McGovern kicks off annual farm tour in Sunderland
The Recorder, August 27, 2020, by Domenic Poli
SUNDERLAND — Jim McGovern was elected to Congress in 1996, and he never imagined that during his political career he would serve the 2nd Congressional District of Massachusetts under a crippling pandemic.
The COVID-19 outbreak has suffocated all aspects of the American economy, from education to entertainment to agriculture, and the Democrat embarked on his 10th annual Massachusetts Farm Tour on Wednesday to visit food sources and evaluate how the world’s battle against the pandemic has affected the industry.
McGovern started his day at Riverland Farm at 211 River Road in Sunderland before heading to Hatfield and Hadley. He has plans to stop by Hardwick, Jefferson and Northborough on Thursday as part of the second half of his tour.
Standing in a field, McGovern said a large portion of small farmers’ business consists of selling food to schools, which are not operating at full capacity due to the pandemic. Owner Emily Landeck said Riverland Farm is part of the Sunderland Farm Collaborative, which she described as an online retail platform a group of local farmers created so consumers can craft custom orders.
“That’s been this really cool outlet for some of our produce,” she said as workers harvested leeks behind her.
Philip Korman, executive director of the Deerfield-based nonprofit organization Community Involved in Sustaining Agriculture (CISA), said Riverland Farm was one of three — the others being Kitchen Garden Farm and Warner Farm — that created the collaborative within two weeks of Gov. Charlie Baker declaring a state of emergency in Massachusetts.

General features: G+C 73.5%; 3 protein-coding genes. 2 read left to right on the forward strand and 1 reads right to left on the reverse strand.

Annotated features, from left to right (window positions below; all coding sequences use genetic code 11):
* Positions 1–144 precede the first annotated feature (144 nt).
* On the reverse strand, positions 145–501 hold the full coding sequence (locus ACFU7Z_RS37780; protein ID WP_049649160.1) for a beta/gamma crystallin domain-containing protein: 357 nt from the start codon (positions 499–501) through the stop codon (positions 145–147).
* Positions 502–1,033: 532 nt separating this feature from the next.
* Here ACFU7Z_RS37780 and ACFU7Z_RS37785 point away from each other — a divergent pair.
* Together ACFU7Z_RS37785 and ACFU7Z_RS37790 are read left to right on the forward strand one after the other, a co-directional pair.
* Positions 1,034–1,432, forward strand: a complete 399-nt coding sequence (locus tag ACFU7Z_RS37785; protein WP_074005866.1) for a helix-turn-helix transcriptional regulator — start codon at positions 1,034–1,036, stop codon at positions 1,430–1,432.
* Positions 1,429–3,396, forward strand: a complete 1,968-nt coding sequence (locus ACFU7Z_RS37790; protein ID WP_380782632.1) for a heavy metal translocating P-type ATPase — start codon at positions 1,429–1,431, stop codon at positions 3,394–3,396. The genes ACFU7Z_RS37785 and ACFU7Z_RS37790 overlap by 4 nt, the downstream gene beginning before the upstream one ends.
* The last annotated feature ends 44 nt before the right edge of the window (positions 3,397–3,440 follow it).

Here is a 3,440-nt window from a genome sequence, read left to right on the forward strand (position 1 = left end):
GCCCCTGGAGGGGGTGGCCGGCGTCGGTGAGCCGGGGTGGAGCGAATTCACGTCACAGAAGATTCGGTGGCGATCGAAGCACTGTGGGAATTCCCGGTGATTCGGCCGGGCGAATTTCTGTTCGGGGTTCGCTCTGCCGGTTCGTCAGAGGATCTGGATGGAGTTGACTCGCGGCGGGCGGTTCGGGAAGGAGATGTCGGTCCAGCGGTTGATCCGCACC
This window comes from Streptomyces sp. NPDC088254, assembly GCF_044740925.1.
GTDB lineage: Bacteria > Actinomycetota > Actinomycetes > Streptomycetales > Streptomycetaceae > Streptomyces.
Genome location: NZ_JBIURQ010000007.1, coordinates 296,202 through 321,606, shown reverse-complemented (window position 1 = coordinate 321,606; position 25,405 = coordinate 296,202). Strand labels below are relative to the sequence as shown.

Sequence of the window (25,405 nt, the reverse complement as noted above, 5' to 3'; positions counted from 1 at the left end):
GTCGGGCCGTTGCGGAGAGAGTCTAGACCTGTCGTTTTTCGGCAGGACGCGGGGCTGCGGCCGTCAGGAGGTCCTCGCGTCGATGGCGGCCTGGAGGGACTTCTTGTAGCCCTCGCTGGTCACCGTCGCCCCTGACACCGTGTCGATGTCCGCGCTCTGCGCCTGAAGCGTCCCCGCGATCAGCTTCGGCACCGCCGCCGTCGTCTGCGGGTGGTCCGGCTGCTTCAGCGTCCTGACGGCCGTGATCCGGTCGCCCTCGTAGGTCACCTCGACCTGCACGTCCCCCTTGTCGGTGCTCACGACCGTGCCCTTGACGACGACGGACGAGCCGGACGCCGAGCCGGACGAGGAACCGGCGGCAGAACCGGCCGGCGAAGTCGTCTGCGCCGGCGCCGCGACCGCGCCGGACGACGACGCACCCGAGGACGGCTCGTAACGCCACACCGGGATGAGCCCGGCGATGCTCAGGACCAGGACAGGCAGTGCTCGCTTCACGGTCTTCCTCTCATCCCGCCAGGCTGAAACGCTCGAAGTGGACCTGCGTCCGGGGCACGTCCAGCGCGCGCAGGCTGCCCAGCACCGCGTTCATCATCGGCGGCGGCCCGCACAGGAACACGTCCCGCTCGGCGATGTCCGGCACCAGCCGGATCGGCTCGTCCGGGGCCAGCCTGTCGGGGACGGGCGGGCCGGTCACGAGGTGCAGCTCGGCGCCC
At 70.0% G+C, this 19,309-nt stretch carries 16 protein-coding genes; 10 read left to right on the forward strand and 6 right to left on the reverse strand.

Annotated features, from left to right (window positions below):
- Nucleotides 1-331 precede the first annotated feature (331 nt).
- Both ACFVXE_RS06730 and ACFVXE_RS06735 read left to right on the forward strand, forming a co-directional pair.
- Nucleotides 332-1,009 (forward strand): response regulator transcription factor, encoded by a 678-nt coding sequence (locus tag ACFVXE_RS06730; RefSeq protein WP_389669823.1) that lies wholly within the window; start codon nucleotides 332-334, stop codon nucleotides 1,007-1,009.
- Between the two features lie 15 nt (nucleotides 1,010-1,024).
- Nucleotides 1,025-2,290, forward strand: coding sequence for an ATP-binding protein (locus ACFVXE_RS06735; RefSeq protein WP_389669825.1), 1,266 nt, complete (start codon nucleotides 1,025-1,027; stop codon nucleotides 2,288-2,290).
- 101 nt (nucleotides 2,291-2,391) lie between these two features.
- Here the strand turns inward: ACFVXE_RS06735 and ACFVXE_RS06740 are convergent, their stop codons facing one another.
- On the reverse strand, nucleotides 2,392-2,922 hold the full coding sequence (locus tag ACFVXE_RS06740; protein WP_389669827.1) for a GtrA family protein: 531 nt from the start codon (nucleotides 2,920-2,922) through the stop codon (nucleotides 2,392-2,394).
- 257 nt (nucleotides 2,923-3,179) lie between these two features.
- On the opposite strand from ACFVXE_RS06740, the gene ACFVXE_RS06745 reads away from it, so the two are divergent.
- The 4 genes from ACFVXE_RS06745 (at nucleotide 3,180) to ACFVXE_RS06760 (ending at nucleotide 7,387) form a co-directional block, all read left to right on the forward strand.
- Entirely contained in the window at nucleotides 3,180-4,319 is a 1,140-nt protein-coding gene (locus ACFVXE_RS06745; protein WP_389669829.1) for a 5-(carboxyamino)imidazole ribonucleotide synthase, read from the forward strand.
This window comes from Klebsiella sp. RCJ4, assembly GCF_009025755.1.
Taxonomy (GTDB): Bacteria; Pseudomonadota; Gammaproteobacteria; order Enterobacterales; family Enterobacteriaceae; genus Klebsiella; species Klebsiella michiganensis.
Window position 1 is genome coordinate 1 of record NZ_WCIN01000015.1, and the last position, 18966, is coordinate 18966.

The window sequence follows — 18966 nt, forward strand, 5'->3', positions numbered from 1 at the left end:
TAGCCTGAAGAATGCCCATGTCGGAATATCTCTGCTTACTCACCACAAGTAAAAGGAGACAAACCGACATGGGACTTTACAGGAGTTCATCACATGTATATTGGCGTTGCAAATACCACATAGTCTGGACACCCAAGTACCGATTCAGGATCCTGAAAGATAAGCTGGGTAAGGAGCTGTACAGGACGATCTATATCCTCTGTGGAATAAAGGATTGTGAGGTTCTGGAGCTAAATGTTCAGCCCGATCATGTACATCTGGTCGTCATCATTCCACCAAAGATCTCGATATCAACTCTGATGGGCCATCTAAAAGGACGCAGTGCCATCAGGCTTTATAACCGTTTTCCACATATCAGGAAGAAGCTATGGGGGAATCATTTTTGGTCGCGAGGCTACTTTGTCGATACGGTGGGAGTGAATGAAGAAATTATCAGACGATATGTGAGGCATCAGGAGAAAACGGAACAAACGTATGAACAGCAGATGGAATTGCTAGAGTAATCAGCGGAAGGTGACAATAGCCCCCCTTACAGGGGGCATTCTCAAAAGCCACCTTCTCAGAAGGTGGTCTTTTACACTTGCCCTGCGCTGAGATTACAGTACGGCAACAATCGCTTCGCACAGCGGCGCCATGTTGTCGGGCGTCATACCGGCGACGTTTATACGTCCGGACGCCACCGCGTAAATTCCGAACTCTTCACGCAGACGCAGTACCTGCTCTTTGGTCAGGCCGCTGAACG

“The community support of that was amazing, and the turnaround time was really quick,” Landeck said.
State Rep. Natalie Blais, D-Sunderland, said this proves local residents love and support their small farms.
“Having our faces out there,” Landeck responded, “I think it’s kind of intimidating as a farmer, but it is also, I think, really helpful because people make those connections.”
Between properties in Sunderland and Montague, Riverland Farm grows 40 acres of certified organic vegetables, including onions, lettuce, sweet potatoes, carrots and beets. Landeck said she took ownership of the farm in January, having worked there for a few years.
Landeck said the biggest challenge the pandemic has presented has been the addition of aspects farmers must think about every day. Everything has changed, from how workers are transported from field to field, to requiring employees to wear masks.
“The demand has been impressive. The local support has been amazing,” she said.
McGovern, who chairs the House Rules Committee and is a member of the House Agriculture Committee, mentioned a bill was moved through the U.S. House of Representatives to provide additional aid to farmers and increase Supplemental Nutrition Assistance Program (SNAP) benefits so more people can buy food.
“But … as you can tell, we’re having a problem with the guy in the White House right now,” he said in reference to President Donald Trump. “But that is one of my biggest concerns right now during this pandemic, is the number of people who can’t afford food.”
Reach Domenic Poli at: firstname.lastname@example.org or 413-772-0261, ext. 262.